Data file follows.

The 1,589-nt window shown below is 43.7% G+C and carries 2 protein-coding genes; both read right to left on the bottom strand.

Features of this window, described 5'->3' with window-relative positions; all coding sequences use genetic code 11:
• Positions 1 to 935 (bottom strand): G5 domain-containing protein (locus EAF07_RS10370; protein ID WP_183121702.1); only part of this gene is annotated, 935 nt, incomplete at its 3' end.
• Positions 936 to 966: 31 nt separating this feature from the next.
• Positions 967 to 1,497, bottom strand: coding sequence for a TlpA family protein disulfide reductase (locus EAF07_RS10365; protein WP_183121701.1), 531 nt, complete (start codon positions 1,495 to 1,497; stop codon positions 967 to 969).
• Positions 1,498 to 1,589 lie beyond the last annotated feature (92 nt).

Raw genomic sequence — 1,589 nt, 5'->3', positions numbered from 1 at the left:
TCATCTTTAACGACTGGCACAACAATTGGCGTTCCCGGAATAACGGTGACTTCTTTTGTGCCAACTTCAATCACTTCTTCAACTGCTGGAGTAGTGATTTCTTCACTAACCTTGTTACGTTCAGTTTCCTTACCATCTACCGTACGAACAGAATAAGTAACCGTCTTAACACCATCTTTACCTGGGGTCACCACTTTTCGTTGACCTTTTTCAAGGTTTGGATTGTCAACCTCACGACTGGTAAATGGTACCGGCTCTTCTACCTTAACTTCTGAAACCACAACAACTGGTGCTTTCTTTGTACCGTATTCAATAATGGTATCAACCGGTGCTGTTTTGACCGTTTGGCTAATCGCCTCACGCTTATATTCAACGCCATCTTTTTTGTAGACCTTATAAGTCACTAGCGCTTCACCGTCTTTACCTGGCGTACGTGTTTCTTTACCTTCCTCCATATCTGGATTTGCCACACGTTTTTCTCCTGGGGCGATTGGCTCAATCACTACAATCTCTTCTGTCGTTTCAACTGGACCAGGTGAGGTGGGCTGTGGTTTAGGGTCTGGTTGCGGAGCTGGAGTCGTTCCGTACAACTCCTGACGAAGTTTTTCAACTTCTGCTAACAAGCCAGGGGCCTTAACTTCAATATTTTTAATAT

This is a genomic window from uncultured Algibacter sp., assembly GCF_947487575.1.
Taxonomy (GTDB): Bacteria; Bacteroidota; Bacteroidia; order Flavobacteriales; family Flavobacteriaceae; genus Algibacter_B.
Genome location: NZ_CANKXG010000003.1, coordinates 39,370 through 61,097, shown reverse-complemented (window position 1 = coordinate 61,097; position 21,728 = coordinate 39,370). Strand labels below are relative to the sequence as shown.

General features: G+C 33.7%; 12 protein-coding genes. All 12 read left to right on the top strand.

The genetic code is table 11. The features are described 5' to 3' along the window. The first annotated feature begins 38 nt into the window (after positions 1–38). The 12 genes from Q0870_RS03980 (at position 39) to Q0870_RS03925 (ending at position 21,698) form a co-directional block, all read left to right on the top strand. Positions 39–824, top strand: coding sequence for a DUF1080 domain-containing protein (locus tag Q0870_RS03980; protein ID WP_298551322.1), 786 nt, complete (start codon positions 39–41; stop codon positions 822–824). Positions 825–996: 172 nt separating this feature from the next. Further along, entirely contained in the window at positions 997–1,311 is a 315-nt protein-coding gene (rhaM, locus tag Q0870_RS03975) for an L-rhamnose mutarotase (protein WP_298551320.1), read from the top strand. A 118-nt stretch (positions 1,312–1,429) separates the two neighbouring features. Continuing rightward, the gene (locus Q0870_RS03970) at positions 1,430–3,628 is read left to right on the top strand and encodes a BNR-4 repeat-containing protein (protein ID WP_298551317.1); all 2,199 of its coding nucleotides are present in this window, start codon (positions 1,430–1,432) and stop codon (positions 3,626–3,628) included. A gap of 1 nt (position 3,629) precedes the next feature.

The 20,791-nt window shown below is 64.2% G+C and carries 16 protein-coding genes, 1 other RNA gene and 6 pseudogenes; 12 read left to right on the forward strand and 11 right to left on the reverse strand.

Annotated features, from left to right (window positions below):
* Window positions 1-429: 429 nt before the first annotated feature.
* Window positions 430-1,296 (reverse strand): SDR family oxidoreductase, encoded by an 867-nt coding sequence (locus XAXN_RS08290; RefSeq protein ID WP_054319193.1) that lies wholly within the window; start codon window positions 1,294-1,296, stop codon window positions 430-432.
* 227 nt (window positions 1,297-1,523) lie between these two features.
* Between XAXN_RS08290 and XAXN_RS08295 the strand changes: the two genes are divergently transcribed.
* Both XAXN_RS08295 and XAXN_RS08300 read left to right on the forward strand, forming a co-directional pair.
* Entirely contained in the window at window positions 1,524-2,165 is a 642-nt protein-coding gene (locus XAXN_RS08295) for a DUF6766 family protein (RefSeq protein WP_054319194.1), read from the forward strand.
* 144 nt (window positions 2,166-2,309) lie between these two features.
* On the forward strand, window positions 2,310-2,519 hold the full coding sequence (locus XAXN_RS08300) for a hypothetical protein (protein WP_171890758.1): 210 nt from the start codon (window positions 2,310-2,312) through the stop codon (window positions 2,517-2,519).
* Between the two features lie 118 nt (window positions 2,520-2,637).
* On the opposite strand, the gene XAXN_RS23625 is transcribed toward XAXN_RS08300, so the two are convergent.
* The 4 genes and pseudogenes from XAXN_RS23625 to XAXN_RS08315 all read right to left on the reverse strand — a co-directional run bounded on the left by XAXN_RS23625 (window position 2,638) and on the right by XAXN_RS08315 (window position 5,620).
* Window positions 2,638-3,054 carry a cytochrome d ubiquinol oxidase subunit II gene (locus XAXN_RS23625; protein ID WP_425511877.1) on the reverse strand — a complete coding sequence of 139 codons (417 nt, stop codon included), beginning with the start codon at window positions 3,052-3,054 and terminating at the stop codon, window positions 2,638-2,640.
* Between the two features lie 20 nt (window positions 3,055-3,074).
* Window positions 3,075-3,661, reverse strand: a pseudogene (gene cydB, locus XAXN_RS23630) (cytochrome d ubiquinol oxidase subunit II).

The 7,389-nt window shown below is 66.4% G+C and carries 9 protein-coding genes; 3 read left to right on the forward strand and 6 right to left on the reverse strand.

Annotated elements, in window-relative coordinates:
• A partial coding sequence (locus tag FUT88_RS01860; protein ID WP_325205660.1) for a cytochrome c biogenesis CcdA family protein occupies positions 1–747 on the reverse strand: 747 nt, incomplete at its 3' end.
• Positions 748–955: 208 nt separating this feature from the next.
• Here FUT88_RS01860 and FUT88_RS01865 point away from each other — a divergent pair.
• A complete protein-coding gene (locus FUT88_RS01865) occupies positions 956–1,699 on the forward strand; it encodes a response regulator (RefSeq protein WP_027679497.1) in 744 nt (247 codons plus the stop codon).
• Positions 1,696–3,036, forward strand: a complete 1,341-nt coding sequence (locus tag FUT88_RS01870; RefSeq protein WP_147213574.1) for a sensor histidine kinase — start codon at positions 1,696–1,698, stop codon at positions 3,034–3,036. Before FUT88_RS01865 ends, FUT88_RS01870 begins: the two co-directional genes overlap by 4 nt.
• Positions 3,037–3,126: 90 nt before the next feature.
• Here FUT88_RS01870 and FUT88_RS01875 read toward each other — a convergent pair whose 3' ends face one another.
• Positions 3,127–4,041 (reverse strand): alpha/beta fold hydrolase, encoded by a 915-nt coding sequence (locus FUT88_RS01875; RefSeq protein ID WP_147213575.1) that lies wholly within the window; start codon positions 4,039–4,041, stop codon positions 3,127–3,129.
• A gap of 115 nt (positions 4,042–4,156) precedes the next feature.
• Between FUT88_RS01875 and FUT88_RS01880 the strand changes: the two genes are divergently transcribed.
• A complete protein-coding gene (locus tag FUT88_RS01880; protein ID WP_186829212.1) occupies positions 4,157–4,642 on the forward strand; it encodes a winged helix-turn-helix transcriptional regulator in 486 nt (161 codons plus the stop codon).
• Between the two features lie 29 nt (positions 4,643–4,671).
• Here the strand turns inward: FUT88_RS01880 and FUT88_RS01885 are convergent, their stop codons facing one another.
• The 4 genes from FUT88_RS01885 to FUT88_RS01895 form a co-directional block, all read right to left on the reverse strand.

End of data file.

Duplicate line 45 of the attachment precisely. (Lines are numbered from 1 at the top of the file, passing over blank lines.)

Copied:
• The 4 genes from FUT88_RS01885 to FUT88_RS01895 form a co-directional block, all read right to left on the reverse strand.